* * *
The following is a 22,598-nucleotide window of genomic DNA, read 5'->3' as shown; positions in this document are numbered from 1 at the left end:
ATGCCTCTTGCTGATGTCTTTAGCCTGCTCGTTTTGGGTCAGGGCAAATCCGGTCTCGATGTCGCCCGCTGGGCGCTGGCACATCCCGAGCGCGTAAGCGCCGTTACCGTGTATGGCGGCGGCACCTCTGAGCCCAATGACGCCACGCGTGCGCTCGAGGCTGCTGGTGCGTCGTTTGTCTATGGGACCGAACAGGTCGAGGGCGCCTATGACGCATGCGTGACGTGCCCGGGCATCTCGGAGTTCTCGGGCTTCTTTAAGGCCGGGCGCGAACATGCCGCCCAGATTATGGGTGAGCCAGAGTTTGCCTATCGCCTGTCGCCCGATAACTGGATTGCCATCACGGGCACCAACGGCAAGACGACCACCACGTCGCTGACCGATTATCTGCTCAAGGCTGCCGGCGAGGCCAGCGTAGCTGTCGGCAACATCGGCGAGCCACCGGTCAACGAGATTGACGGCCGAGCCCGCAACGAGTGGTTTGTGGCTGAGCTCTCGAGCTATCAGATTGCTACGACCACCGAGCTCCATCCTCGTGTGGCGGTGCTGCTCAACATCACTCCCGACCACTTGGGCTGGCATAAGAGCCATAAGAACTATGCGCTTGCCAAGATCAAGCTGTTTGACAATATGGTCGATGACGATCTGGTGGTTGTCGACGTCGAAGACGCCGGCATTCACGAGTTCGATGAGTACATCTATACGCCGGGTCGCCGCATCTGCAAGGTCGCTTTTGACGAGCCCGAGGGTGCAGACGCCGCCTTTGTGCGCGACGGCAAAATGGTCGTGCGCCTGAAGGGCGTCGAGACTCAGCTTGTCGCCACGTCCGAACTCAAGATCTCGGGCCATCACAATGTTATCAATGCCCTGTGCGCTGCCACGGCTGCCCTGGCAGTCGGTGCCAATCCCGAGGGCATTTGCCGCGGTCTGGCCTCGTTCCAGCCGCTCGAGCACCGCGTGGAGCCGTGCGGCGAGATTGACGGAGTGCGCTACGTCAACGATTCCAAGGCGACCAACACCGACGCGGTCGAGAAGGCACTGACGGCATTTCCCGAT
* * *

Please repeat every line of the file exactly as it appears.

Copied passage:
The following is a 22,598-nucleotide window of genomic DNA, read 5'->3' as shown; positions in this document are numbered from 1 at the left end:
ATGCCTCTTGCTGATGTCTTTAGCCTGCTCGTTTTGGGTCAGGGCAAATCCGGTCTCGATGTCGCCCGCTGGGCGCTGGCACATCCCGAGCGCGTAAGCGCCGTTACCGTGTATGGCGGCGGCACCTCTGAGCCCAATGACGCCACGCGTGCGCTCGAGGCTGCTGGTGCGTCGTTTGTCTATGGGACCGAACAGGTCGAGGGCGCCTATGACGCATGCGTGACGTGCCCGGGCATCTCGGAGTTCTCGGGCTTCTTTAAGGCCGGGCGCGAACATGCCGCCCAGATTATGGGTGAGCCAGAGTTTGCCTATCGCCTGTCGCCCGATAACTGGATTGCCATCACGGGCACCAACGGCAAGACGACCACCACGTCGCTGACCGATTATCTGCTCAAGGCTGCCGGCGAGGCCAGCGTAGCTGTCGGCAACATCGGCGAGCCACCGGTCAACGAGATTGACGGCCGAGCCCGCAACGAGTGGTTTGTGGCTGAGCTCTCGAGCTATCAGATTGCTACGACCACCGAGCTCCATCCTCGTGTGGCGGTGCTGCTCAACATCACTCCCGACCACTTGGGCTGGCATAAGAGCCATAAGAACTATGCGCTTGCCAAGATCAAGCTGTTTGACAATATGGTCGATGACGATCTGGTGGTTGTCGACGTCGAAGACGCCGGCATTCACGAGTTCGATGAGTACATCTATACGCCGGGTCGCCGCATCTGCAAGGTCGCTTTTGACGAGCCCGAGGGTGCAGACGCCGCCTTTGTGCGCGACGGCAAAATGGTCGTGCGCCTGAAGGGCGTCGAGACTCAGCTTGTCGCCACGTCCGAACTCAAGATCTCGGGCCATCACAATGTTATCAATGCCCTGTGCGCTGCCACGGCTGCCCTGGCAGTCGGTGCCAATCCCGAGGGCATTTGCCGCGGTCTGGCCTCGTTCCAGCCGCTCGAGCACCGCGTGGAGCCGTGCGGCGAGATTGACGGAGTGCGCTACGTCAACGATTCCAAGGCGACCAACACCGACGCGGTCGAGAAGGCACTGACGGCATTTCCCGAT